December 2, 2023 | Rome, Italy


By |2018-03-21T18:29:48+01:00September 1st, 2006|Reviews|


Date: 2006

Director: Mel Gibson

Starring: Dalia Hernández, Rudy Youngblood, Morris Birdyellowhead


powerful civilization is collapsing within from greed, waste, famine, and internal strife. Massive consumers exploit ever more manpower and natural resources to satisfy their appetites. “Apocalypto” briskly shows Mayans’ desperate grab to tyrannize forest hunters. Jaguar Paw (Rudy Youngblood) races through the natural beauty of the forest to free his family as Mayan warriors pursue. Their Mayan city reeks with chaos, pollution, brutality, and markets that hawk slaves alongside rotting produce. Temple architecture and snatches of royal elegance hint at past prestige.

Carla Hool’s casting gives credible, dynamic characters. Director Mel Gibson coaxed convincing energetic performances. But Jaguar Paw lacks dimension: fear is his only flaw, which our adrenaline-blessed hero overcomes as he surmounts one obstacle after another. One yearns for Rick’s cynicism in Casablanca, Hamlet’s inaction, Lear’s vanity — or for a mischievous student to trip the teacher’s pet on his way to the blackboard. Violence is excessive (though nothing worse than Suetonius’ Caesars, seeing it shocks): one head bouncing down the temple steps was quite enough, likewise a barren field with headless corpses, or ripped entrails — all gore repeated. Nevertheless Gibson offers new beginnings, hope, and enough brilliance to laugh his way to the bank.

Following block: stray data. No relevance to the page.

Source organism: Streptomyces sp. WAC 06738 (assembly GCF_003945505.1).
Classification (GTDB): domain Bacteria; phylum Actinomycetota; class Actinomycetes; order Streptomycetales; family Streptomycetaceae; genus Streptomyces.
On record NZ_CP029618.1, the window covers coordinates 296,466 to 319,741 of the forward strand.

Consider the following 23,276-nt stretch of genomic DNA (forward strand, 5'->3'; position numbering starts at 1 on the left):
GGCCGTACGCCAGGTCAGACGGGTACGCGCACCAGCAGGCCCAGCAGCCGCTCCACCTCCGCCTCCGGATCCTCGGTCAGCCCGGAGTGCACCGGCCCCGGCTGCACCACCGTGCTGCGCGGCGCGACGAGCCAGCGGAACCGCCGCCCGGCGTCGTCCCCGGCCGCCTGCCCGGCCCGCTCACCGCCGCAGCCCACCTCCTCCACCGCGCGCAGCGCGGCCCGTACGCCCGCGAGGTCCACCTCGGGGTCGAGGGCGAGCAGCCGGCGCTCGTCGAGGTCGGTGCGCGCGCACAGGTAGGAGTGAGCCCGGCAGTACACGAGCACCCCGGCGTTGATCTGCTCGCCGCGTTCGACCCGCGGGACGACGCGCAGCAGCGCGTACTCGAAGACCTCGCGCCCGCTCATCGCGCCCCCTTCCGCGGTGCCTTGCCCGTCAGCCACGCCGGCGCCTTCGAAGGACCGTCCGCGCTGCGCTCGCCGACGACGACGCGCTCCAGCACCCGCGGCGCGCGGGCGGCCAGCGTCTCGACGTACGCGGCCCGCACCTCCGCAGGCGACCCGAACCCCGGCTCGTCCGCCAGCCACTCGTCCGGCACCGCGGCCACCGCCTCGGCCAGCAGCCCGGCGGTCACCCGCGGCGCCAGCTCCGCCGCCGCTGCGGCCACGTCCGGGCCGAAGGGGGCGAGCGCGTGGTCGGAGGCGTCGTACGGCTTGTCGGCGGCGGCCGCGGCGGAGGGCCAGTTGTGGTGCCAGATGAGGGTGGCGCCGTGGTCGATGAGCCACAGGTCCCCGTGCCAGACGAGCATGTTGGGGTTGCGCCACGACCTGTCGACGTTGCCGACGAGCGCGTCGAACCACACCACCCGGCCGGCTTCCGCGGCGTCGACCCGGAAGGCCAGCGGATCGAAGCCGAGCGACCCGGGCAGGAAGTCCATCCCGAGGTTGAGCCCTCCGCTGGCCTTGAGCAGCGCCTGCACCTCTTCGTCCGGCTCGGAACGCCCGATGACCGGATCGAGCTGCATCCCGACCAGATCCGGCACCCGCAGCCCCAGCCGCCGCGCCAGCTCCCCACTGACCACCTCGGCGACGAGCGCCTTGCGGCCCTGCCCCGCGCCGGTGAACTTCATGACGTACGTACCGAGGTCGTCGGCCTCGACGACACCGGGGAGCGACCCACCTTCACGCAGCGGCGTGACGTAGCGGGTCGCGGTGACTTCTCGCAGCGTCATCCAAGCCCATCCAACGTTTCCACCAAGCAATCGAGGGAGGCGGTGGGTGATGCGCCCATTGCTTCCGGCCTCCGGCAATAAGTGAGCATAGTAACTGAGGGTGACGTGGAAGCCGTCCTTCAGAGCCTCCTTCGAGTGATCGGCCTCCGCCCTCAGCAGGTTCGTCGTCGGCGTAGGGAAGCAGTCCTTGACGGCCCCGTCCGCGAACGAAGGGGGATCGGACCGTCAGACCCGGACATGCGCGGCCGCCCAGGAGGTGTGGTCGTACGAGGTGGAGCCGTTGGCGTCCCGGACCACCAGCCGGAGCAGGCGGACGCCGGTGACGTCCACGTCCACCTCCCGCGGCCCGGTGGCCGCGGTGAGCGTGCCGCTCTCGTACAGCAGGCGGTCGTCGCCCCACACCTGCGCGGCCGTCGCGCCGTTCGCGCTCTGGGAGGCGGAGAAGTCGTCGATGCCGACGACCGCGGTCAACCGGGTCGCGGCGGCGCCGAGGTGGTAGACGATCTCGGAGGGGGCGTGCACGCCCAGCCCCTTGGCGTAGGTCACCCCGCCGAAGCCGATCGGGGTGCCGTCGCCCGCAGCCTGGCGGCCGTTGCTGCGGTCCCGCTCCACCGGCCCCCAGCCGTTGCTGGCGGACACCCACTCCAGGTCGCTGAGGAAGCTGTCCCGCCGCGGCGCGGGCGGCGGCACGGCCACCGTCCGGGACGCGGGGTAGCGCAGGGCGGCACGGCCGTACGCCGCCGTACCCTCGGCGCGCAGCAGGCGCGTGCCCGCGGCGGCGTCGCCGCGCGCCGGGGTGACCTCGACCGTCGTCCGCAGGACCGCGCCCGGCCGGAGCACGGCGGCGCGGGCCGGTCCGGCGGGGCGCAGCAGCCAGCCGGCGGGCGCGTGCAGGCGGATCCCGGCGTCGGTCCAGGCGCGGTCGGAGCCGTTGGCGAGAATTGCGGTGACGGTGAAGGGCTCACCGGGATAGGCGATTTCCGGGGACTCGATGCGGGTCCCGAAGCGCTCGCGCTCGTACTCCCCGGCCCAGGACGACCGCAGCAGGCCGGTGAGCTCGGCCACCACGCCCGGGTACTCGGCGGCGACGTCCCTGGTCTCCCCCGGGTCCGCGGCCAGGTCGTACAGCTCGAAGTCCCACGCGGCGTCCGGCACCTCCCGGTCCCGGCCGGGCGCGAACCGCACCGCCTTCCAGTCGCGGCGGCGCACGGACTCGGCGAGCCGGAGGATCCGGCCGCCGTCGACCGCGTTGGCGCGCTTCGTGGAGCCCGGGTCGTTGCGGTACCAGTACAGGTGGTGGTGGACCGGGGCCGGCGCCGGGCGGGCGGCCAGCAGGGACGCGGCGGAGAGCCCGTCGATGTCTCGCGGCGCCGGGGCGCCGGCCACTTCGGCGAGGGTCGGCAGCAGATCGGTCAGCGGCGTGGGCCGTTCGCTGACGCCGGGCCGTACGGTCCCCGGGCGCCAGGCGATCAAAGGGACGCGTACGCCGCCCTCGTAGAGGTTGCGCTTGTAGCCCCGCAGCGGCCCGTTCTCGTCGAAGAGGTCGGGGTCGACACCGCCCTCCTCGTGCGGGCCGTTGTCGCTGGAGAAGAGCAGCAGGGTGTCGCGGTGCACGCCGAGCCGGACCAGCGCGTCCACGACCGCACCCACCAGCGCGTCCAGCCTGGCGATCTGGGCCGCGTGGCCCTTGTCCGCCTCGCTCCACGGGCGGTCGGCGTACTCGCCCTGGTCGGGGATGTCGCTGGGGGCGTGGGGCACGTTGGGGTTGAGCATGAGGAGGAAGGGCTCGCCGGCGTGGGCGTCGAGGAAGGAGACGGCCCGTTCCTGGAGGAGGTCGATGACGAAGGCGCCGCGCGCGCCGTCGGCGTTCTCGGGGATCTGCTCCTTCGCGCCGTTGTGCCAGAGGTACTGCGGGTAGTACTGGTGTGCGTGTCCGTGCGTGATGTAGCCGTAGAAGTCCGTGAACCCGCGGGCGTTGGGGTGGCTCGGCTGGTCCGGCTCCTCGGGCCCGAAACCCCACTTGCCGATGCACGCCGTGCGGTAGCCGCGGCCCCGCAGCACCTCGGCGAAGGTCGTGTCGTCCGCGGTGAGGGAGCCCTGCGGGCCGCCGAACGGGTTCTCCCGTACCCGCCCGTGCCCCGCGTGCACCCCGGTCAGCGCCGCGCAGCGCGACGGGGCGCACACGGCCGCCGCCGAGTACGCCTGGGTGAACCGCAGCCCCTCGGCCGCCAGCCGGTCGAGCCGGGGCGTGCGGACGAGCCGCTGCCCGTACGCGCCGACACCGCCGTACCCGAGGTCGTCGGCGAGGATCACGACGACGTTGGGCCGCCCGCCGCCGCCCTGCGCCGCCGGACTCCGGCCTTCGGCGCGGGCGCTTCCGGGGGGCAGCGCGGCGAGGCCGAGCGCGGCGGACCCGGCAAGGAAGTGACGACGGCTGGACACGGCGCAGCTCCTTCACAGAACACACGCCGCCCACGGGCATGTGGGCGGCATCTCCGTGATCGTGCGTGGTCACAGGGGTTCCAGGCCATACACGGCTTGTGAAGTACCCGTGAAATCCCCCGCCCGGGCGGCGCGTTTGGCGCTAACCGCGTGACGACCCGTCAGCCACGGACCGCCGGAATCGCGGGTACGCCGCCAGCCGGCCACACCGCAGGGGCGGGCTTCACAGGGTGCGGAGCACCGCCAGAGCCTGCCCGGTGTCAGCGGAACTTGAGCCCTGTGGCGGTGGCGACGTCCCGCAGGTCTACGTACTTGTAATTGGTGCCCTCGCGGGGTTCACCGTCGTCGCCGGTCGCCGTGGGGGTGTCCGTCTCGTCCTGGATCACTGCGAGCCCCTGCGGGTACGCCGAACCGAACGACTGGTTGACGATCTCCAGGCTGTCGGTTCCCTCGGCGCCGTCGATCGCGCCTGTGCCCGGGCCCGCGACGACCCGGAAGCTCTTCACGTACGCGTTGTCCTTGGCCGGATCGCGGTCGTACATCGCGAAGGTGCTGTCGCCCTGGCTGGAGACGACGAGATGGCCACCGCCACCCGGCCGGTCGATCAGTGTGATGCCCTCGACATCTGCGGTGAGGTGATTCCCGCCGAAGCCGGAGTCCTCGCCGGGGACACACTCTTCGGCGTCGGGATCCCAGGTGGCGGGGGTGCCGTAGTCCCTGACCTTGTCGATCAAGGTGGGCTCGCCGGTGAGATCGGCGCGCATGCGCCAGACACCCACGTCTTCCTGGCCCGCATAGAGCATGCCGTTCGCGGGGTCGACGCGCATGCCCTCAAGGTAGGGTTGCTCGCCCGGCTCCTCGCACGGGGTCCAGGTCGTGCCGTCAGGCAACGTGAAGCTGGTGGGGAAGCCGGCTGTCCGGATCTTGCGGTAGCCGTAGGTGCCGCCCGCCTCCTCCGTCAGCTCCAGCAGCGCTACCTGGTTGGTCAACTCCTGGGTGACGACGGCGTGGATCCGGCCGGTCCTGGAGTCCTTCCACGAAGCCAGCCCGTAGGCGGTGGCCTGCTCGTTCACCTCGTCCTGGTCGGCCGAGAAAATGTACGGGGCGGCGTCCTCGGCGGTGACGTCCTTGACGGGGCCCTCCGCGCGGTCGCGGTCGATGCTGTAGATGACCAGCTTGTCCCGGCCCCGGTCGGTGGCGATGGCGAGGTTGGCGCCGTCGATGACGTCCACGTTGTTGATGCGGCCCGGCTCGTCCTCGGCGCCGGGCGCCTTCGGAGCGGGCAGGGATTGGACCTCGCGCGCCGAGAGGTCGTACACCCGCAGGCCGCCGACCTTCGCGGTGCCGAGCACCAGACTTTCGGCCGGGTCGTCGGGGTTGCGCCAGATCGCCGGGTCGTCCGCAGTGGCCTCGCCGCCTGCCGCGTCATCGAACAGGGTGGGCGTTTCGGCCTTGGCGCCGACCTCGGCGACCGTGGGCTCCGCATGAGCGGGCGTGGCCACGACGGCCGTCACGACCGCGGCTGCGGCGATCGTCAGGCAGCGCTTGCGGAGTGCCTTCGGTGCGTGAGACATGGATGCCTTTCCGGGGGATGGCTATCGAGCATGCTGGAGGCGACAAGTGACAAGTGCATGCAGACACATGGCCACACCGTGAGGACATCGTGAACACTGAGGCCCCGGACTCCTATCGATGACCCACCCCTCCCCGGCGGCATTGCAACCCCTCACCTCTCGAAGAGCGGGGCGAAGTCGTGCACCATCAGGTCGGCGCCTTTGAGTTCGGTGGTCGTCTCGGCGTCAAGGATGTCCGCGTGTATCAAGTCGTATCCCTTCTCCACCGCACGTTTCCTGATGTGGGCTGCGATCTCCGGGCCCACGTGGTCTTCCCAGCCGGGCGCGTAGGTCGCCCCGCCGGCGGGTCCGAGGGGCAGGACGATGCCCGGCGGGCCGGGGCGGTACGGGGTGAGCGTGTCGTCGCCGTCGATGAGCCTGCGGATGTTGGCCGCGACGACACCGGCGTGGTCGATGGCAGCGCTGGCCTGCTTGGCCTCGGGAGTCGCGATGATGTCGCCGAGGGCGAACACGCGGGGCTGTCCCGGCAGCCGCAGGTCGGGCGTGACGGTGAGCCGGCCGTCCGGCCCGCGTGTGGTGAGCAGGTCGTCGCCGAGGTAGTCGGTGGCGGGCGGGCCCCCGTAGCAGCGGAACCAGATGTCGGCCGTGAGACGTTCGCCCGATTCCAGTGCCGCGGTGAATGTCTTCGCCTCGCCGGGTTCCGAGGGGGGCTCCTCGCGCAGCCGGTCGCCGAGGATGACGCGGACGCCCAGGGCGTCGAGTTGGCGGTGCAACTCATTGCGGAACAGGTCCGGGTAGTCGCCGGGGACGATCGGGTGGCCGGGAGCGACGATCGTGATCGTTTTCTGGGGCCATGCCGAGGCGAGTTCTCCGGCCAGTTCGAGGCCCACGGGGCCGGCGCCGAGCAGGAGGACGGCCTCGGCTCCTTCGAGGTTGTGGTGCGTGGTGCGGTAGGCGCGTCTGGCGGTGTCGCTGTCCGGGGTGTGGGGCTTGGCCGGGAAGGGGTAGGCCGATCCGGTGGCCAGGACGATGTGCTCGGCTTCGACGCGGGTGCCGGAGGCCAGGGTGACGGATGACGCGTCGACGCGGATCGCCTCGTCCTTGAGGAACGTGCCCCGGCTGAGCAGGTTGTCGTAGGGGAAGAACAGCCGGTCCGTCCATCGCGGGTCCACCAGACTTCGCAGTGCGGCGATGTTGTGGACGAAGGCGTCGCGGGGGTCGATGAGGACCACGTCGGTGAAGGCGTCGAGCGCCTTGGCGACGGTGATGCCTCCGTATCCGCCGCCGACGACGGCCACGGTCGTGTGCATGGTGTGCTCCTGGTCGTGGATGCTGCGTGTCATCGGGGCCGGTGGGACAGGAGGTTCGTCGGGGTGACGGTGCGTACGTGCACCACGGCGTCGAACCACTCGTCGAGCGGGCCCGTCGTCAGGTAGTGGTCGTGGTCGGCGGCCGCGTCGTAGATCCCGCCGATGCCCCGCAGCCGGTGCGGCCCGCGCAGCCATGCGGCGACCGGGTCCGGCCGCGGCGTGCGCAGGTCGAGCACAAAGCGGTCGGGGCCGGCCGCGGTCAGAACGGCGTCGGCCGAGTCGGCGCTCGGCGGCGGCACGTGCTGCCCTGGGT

About the Author:

Judy Edelhoff launched and became producer of a series of prestigious lectures on history, politics, arts and culture televised nationally from the National Archives in Washington, D.C. Previously worked in for the Folger Shakespeare Library. In Rome, she served as Special Assistant to the U.S. Ambassador to the United Nations Agencies for Food and Agriculture. Her interest in cuisine has included collaboration with Italian chefs and master chefs, including the prestigious French Laundry in Napa Valley. She is a native Floridian and later Washington, D.C. resident.